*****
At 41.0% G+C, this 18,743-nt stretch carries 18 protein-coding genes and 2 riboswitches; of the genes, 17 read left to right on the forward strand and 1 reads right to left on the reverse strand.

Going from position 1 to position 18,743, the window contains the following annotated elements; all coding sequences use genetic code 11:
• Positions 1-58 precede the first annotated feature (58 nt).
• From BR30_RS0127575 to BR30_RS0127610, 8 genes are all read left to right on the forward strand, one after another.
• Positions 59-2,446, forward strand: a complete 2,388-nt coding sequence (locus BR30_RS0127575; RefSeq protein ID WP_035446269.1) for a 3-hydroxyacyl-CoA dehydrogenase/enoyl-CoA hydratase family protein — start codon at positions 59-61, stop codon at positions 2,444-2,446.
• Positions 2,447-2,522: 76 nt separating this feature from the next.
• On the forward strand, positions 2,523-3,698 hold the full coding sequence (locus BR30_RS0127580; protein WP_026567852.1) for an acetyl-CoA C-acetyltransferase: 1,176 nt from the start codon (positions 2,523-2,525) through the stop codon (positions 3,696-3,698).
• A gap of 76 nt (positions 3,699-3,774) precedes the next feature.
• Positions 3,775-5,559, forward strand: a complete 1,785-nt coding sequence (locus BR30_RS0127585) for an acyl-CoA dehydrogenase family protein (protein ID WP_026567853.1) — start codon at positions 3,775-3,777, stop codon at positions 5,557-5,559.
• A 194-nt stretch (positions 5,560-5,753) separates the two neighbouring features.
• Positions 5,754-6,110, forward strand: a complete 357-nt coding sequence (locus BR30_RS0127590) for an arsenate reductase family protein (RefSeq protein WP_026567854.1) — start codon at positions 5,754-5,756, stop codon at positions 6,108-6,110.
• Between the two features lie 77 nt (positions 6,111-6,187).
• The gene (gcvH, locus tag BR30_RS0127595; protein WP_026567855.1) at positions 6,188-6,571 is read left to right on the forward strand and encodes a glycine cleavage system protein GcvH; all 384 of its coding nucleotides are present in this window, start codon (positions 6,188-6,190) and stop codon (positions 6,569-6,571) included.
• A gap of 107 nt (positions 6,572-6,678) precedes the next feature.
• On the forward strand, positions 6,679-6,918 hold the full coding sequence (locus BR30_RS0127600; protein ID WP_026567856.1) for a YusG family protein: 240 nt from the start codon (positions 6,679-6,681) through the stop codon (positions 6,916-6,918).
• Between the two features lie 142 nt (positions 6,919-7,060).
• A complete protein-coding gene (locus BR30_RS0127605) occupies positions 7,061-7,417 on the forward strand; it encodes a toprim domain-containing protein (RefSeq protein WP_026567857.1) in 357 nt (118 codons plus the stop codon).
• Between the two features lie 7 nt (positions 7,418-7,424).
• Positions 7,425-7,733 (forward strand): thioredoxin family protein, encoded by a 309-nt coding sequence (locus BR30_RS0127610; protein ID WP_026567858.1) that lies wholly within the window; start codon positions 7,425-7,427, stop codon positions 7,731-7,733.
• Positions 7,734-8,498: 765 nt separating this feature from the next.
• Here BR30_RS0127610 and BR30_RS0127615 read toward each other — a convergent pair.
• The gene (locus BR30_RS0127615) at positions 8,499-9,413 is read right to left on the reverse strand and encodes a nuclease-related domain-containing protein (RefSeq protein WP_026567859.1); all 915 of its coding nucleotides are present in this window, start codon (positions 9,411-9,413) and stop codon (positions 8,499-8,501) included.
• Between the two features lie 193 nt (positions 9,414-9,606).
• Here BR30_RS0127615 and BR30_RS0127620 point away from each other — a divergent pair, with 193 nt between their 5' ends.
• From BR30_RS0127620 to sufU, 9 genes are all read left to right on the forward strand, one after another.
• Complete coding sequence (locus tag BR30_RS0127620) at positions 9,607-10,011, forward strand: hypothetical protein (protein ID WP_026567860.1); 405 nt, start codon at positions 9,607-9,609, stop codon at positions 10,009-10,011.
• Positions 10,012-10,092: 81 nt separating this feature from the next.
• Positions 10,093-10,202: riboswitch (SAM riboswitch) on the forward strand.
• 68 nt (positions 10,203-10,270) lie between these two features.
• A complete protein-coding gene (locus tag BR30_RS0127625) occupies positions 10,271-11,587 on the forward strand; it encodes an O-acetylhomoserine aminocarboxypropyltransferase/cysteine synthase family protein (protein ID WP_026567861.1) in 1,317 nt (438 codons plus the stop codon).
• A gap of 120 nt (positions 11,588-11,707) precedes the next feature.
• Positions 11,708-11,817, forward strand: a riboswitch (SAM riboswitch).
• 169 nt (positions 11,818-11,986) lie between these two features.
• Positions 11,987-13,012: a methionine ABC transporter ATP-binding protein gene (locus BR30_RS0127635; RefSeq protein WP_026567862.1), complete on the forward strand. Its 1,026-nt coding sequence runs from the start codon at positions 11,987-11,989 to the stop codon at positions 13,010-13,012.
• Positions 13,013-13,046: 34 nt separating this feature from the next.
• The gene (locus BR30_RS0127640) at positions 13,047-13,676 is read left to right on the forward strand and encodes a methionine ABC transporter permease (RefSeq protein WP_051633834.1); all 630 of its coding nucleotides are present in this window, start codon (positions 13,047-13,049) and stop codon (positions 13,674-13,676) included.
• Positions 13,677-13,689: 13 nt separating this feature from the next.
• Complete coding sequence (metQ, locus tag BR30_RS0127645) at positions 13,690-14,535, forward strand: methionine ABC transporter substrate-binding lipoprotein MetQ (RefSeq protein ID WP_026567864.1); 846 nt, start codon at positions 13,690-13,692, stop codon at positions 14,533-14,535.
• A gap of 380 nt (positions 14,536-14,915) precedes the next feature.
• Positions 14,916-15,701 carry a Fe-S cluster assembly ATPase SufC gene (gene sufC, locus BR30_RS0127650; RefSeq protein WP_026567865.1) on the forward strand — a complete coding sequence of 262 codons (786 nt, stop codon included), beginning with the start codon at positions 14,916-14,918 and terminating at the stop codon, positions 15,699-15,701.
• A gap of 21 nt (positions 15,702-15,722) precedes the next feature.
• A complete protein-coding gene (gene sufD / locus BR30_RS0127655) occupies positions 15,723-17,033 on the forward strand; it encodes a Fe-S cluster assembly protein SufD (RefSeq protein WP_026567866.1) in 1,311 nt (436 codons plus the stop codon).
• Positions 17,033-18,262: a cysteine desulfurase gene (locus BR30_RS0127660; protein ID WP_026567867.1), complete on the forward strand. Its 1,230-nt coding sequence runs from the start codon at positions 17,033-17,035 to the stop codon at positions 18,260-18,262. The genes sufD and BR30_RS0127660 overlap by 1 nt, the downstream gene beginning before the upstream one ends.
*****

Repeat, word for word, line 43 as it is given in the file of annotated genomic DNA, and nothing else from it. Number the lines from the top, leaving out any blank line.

• Positions 17,033-18,262: a cysteine desulfurase gene (locus BR30_RS0127660; protein ID WP_026567867.1), complete on the forward strand. Its 1,230-nt coding sequence runs from the start codon at positions 17,033-17,035 to the stop codon at positions 18,260-18,262. The genes sufD and BR30_RS0127660 overlap by 1 nt, the downstream gene beginning before the upstream one ends.